Tumse mere duniya ki hasrate nikal gayi
Thaam liya Khwaja ne toh mushkile bhi tal gayi
Mere kaam aagayi, mere kaam aagayi
Mere Khwaja ki Ghulami mere kaam aagayi

(You are the culmination of my worldly desires/
The answer to every difficulty/
This is my reward
My love is my reward, oh Khwaja)

The Qawwali becomes a vestibule between the many worlds in the space of the Urs becoming an active archive of the socio-cultural history of Chishtiya Sufism, Islam and the classical Khayal music tradition in South Asia in a few minutes of performance.

Hum toh yahaan Sarkaar ki mehfil main magan hoon | Sarkaar humare ghar ki taraf dekh rahein hai
Silsila milgaya Chishtia hogayen | Khwaja aise mile ke jannati hogayi

(Here we sit enticed in the assembly of the Sarkar | while Sarkar lavishes our homes with his beneficence
Today we are of his Silsilia, today we are of Chishtia | Khwaja is our portal to Heaven)

Qawwal Wazir Hussain Qadri, the lead Qawwal on 'Mere Khwaja Ki Ghulami', hails from Rampur district in Nainital and is affiliated to the dargah of Hatwa Sharif. Qadri believes that Qawwali is the preliminary step in worship —“ibadat ki ibteda” — and has rewards for all who practice, preserve and promulgate it. It is a mark of extreme love for a higher entity which answers all love with his greater love, “jo chahta hai unko, usko dilate bhi hain” (he bestows all those who love him). Qadri traces his musical lineage to Ustad Jafar Khan Niazi of the Badayun gharana and has been performing Qawwalis since the age of 10. Having been immersed in the art form for 47 years, Qadiri represents an extinguishing breed of traditional Qawwals who perform in the Khanqahi circles and draw on only chaste Persian, Hindavi or Punjabi Sufi poetry for their kalams.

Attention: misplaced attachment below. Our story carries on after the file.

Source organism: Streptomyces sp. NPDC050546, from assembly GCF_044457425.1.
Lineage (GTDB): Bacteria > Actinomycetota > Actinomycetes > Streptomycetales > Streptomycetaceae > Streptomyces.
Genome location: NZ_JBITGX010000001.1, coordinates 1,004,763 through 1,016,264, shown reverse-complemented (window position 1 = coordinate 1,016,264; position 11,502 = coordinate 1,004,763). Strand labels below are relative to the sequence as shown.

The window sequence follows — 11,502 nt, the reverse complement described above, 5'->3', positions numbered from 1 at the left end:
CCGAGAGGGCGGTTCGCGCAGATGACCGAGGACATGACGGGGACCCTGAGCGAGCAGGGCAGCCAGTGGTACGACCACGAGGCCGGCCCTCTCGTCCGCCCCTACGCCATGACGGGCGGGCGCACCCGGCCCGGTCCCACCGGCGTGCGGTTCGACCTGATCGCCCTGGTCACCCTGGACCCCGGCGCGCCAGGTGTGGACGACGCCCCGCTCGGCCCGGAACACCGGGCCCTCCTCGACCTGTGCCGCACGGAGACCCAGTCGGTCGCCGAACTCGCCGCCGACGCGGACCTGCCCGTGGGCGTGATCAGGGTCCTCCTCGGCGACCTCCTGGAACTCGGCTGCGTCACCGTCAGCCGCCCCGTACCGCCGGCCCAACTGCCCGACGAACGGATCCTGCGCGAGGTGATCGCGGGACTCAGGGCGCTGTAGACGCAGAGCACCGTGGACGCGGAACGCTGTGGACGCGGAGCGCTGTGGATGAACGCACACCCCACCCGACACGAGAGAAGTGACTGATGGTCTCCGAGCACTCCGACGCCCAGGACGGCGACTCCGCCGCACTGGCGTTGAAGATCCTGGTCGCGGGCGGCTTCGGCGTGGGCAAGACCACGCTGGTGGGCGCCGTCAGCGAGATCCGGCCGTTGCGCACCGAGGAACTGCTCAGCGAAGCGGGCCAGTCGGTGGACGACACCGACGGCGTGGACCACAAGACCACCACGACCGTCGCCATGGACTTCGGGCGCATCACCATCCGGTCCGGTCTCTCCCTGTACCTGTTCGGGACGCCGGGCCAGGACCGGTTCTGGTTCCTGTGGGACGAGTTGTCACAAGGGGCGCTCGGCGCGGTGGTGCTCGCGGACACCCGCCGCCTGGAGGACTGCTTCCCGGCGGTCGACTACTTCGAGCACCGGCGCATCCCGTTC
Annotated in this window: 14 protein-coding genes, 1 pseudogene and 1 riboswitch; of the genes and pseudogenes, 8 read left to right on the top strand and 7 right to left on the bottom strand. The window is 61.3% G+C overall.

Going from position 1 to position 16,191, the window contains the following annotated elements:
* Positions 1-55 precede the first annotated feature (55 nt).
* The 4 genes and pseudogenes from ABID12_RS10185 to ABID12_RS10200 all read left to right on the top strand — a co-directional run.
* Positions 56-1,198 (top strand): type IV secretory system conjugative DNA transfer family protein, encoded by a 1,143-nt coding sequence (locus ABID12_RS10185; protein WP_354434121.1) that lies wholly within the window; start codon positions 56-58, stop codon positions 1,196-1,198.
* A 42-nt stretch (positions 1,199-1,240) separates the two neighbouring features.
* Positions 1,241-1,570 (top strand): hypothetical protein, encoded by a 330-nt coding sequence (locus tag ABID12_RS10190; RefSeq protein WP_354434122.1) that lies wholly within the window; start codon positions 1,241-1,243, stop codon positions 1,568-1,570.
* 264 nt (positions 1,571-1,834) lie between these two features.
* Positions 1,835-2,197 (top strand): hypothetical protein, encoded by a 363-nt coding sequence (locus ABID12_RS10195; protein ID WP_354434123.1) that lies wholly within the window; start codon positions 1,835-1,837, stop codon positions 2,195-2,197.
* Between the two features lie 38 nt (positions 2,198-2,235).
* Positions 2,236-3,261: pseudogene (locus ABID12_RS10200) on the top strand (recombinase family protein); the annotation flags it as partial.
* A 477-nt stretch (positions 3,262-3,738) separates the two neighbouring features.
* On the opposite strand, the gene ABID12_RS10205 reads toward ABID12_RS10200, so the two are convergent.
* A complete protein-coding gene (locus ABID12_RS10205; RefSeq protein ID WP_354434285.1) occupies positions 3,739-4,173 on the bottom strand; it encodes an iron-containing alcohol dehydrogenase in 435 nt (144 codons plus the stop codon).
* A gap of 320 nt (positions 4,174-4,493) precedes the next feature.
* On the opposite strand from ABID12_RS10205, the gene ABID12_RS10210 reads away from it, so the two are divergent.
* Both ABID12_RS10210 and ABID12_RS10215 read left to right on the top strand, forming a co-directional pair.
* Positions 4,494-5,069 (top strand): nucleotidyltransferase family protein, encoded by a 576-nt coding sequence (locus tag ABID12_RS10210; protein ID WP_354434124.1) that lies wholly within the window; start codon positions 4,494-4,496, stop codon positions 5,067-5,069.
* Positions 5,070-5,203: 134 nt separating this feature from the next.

In the absence of any formal state support or national cultural policies, the Khanqahi space becomes a vital platform for the artistic survival of indigenous musicians like Qadri, and sustenance of the Qawwali, the song of love and faith, and a lyrical antidote to extremist ideologies. Speaking about the allure and the mysticism in his art, Wazir Hussain Qadri recalls a verse spoken by a listener in praise of his song, following a Qawwali session. This verse sums up the appeal of the Qawwali, and the love for the Divine Beloved, which inspires it:

Main ki dassan twada mukhda
mainu kinna sohna lagda hai,
Yaar sacchi gallan twadi
mainu changa varga lagda hai.
Main seene vich twade gham noon
aiss liye chupaye rehna vaan,
Twade naal ishq mainu jadd to hoya
Mainu dard vi changa lagda hai.

(Your face, how may I even say,
how much I love it.
Your words, sweet friend, so forthright and frank,
is a delight beyond all words.
All grief I had is now buried, deep inside,
Since I have fallen in love with you, oh sweet one
No pain is greater
Than the love I have for you.)

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Updated Date: Mar 19, 2018 20:02:55 IST